An extra runway for Heathrow was first proposed by a Labour government — not Gordon Brown’s, or Tony Blair’s, but Clement Attlee’s in 1949. The revived scheme, announced in 2003, has taken 13 years to win government approval. Even now it’s unclear whether it will ever be built, given the legal, practical and political obstacles.
The MPs who will vote on this in a year’s time will have difficult questions to answer. Is it wise to further entrench the power and pull of Europe’s busiest airport, rather than expand Gatwick and promote competition? And must we expect regional traffic to go via Heathrow for long-haul flights? Why not allow smaller airports to expand, so that Mancunians can fly to Manchuria without needing to go near London? Trends in aviation show that direct flights are the future, thanks to the emergence of smaller long-haul aircraft such as the Boeing 787 Dreamliner. Heathrow’s case is built on the hub-and-spoke proposition of yesteryear.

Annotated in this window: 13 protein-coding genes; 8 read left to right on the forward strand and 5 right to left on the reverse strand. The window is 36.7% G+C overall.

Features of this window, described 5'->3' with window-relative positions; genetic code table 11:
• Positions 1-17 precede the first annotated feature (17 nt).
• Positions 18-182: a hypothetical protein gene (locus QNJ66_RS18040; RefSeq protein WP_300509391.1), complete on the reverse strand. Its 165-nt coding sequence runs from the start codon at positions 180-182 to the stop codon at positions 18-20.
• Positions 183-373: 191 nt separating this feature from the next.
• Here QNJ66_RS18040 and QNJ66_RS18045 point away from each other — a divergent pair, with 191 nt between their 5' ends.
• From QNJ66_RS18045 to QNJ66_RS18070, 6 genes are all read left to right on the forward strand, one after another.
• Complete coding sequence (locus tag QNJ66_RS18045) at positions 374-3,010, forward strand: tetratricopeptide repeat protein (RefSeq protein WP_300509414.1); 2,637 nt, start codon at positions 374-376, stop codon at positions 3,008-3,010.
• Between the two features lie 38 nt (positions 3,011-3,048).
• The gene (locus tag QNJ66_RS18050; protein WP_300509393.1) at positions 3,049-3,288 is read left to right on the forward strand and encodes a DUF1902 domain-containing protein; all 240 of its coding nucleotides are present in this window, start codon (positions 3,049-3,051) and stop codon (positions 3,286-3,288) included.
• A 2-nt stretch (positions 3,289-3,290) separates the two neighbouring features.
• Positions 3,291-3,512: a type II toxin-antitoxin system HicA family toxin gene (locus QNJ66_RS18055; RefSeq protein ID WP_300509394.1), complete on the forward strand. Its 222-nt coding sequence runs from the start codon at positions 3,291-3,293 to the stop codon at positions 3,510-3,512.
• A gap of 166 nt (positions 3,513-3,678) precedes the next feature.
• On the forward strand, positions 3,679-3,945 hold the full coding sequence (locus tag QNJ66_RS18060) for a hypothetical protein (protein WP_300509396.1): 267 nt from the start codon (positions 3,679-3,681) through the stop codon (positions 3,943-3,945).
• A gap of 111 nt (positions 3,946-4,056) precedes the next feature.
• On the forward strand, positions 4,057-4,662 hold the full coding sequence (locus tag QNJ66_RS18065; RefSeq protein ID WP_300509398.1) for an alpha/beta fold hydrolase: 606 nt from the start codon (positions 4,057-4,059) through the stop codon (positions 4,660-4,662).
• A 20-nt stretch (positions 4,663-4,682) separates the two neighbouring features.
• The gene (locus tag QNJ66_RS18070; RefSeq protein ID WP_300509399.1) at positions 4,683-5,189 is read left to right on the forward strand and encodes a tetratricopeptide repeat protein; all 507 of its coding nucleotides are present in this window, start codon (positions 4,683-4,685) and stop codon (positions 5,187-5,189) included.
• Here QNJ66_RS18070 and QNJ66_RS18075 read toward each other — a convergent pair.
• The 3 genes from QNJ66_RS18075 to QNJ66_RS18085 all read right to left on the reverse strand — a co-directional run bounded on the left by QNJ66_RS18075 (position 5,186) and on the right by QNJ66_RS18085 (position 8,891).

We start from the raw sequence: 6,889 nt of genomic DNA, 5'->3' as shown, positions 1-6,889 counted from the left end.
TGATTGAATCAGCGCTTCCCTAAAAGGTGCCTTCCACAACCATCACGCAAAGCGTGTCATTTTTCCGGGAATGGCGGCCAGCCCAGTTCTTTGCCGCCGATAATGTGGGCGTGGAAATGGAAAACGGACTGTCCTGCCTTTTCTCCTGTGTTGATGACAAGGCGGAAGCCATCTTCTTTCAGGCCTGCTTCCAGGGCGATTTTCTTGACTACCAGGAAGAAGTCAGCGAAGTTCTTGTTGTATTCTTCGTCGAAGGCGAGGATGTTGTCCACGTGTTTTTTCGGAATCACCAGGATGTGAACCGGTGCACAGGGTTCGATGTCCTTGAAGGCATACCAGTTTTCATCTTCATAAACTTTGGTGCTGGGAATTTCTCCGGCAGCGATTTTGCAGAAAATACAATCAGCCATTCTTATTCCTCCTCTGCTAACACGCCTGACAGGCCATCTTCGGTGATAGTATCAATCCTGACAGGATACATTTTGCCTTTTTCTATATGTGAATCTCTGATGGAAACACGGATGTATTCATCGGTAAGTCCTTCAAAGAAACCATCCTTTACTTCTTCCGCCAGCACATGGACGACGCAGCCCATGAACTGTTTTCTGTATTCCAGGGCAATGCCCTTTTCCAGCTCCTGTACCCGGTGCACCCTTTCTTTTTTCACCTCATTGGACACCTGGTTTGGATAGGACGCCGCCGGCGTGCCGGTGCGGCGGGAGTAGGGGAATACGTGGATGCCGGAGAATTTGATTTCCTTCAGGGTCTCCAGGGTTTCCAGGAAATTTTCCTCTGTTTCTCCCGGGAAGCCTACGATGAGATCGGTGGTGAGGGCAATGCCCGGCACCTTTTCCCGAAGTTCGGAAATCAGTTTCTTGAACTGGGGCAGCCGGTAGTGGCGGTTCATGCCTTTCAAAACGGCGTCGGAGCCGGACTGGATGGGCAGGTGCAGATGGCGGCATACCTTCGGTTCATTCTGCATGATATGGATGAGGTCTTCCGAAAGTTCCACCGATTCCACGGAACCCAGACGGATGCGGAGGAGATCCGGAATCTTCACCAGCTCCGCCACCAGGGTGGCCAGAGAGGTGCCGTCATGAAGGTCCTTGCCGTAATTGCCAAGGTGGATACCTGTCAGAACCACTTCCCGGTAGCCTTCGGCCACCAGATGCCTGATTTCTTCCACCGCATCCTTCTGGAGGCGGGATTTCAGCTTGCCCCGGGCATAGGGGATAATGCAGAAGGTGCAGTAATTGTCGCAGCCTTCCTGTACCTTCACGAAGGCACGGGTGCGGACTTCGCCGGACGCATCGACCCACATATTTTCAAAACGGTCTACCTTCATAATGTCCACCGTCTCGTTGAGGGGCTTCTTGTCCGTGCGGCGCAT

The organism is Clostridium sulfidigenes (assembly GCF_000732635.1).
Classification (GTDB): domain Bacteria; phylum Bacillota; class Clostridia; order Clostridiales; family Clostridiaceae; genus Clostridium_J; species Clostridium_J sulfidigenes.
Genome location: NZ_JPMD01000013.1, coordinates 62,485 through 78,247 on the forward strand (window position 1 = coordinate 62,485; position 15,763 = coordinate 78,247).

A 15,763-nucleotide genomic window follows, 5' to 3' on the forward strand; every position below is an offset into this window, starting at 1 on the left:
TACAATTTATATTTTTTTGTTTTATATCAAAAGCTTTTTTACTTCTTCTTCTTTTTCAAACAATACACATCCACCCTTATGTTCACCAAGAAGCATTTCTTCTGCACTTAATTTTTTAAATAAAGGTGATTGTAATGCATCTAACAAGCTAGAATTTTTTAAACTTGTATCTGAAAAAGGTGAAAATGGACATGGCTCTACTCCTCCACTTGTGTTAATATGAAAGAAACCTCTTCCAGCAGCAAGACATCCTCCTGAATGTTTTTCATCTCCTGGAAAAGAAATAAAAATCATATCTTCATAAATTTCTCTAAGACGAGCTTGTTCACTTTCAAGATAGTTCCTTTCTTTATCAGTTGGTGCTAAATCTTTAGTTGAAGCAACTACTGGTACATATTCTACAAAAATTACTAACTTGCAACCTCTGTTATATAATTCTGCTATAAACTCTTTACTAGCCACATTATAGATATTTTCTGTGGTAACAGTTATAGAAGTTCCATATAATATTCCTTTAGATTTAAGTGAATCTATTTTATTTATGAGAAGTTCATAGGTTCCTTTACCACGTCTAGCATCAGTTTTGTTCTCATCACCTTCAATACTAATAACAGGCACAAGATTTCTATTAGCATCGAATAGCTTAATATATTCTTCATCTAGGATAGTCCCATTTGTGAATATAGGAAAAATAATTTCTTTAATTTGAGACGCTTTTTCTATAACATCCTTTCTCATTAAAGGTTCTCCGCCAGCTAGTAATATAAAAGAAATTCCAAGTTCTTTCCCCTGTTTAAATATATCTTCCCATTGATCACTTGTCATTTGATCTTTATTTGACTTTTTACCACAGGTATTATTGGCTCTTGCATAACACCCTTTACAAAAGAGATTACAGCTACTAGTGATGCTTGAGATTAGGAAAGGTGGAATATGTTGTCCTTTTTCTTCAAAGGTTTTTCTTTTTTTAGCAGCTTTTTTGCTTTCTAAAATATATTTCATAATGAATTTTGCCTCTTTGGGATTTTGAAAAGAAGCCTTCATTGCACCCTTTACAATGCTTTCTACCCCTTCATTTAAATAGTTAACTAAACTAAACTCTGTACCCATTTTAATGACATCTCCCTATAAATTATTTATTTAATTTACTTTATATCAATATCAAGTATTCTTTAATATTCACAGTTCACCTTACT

In fact, we are really only back to where we were in 2009 when Gordon Brown approved Heathrow’s third runway (and was condemned for doing so by Theresa May). There will now be a public consultation — and the inevitable legal challenges. Not to mention the prospect of the Foreign Secretary honouring his pledge to throw himself in front of Heathrow’s bulldozers should work actually start. By approving only Heathrow, the government has guaranteed years of wrangling and piled delay upon delay.
In Britain we have built one formidable industry on the back of Heathrow: that of lawyers and planners who specialise in holding inquiries, commissions and feasibility studies — and then, when a project is under way, judicial reviews and other legal challenges. Heathrow’s third runway has already cost taxpayers £13 million for the Davies commission and £4 million for the study commissioned by Alistair Darling in 2003.